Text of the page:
Over the past two months, political observers have been keeping close watch on draft maps being released by California’s new, citizen-led redistricting panel. Though Jewish leaders haven’t been actively lobbying the Citizens Redistricting Commission on behalf of the community (see sidebar)...
Saaks is the exclusive T-shirt mohel (circumciser) for the fashion lines of French designer Christian Audigier. He specializes in Ed Hardy, the line incorporating designs of American tattoo artist Don Ed Hardy.
Ed Pearl, 70, silver-haired and feisty, will forever be associated with the Ash Grove, the folk club he opened 50 years ago with a $5,000 investment, despite the fact that the venue's been closed for a quarter century.
"My life," Pearl said, "has been a series of fortuitous accidents. And," he ruefully adds, "not-so fortuitous."
While the Violent Femmes traditionally play concert venues, colleges and festivals, benefit shows are not out of the ordinary for a group whose songs occasionally verge on the political.
With a name derived from the slang word feuj -- for Jew -- with L.A. tagged on, this hip crowd of young French and some Francophiles came together to catch up with friends, meet new people and listen to and perform favorite Hebrew and Jewish songs.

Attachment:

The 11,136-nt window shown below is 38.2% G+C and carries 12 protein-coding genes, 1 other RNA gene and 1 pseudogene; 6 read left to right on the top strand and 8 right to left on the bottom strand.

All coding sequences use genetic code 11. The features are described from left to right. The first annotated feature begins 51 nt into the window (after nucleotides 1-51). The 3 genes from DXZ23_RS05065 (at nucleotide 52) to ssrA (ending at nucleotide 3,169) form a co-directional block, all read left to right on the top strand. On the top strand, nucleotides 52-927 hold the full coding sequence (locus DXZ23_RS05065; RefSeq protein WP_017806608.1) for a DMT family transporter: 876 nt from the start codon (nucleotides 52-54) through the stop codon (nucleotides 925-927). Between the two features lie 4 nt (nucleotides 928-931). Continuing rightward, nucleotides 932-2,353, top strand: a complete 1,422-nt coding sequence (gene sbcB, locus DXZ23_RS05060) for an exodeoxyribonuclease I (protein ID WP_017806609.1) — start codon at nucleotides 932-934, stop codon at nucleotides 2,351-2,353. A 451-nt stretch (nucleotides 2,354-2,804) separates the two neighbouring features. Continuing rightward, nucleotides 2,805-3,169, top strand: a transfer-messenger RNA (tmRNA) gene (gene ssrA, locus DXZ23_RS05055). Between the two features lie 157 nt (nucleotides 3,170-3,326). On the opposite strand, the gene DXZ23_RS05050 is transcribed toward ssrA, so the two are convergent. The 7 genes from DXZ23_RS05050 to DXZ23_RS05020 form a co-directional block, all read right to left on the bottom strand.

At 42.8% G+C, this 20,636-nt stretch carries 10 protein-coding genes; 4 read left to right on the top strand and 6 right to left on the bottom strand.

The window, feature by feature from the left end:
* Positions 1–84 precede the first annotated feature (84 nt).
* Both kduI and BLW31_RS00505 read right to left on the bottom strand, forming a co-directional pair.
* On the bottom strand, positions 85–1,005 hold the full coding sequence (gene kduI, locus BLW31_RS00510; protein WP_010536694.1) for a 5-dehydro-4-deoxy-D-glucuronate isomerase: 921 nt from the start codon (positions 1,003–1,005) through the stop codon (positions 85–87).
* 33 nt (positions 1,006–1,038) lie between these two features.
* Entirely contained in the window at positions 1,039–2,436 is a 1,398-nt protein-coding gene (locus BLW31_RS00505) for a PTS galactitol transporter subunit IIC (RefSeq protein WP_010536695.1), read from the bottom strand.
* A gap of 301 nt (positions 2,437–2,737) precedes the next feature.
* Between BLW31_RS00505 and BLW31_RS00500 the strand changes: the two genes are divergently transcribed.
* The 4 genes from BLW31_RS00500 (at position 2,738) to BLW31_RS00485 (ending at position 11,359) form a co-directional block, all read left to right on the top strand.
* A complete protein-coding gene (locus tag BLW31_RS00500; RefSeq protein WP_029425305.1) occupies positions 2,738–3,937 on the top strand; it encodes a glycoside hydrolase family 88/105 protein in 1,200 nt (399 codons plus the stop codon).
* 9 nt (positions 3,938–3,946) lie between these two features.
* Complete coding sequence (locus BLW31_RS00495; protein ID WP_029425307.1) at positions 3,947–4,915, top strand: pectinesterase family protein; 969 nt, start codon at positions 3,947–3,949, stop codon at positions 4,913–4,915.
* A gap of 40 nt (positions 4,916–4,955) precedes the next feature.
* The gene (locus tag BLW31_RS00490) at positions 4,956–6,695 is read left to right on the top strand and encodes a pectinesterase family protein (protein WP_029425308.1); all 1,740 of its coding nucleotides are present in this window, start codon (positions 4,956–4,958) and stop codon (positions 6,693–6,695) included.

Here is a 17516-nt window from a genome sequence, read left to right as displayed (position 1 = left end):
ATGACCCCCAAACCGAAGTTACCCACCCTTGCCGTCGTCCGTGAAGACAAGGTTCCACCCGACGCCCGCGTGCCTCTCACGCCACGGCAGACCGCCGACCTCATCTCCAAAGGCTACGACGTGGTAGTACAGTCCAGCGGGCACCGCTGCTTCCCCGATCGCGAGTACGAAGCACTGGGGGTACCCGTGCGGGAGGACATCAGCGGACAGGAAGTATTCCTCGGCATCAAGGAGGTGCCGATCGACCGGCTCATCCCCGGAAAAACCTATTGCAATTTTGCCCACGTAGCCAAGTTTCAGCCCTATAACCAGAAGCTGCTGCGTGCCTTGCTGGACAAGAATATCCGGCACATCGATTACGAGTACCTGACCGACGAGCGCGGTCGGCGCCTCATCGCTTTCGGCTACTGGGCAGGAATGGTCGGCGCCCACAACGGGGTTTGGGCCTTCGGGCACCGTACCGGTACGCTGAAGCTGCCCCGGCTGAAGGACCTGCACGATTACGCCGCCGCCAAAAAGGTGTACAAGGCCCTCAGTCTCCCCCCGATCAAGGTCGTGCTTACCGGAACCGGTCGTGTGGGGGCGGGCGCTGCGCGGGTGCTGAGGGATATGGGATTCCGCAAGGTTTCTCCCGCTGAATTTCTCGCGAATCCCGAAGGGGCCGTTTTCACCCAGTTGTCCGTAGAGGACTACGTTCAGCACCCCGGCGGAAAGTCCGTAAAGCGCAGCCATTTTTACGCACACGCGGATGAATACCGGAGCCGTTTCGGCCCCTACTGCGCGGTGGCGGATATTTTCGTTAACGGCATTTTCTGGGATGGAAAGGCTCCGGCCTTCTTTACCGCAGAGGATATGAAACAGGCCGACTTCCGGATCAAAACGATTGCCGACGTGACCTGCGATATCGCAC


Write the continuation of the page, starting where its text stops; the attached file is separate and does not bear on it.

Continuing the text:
Annabelle Gurwitch and her book, "Fired!: Tales of the Canned, Canceled, Downsized, and Dismissed," which includes the pink-slipped memories of folks like Robert Reich, Felicity Huffman and Bill Maher.
Before Shelly Collen lost almost everything, her life had just fallen into place. Then Hurricane Katrina struck.
Conservative filmmakers will invade West Hollywood this weekend for the second annual, Bush-loving Liberty Film Festival, with WeHo's Pacific Design Center becoming a haven to some Jewish entertainment names who vote red while living among the blue.
7 Days in the Arts
Cantor Mark Saltzman spent Sunday, Oct. 28 wearing a smile that could solve California's energy crisis.
Visiting Anne Stern at her modest one-bedroom West Hollywood apartment, you quickly learn that she is very proud of her artwork. On the walls of her apartment hang her creative accomplishments - a prize-winning collage, an oil landscape, tiny acrylic still lifes of a covered challah and flower bouquets - all of which she is eager to talk about in her charming British lilt, a vestige of her Wembly upbringing.
What Stern, in her mid-80's, might not tell you up front is that she has spent many years living alone on a fixed income, and is a recipient of Jewish Family Service's (JFS) Home Delivered Meals, a quarter-century-old program that delivers seven balanced entrees a week to homebound seniors. Last week, with the help of Israel Humanitarian Foundation (IHF), JFS greatly modernized its program by purchasing a supply of microwaves that will be given to more than 300 senior citizens in the program.
Paul Koretz, a 44-year-old politician, owns up to an unusual distinction. He is the only member of the city council in the 15-year history of West Hollywood to have a wife and family at home.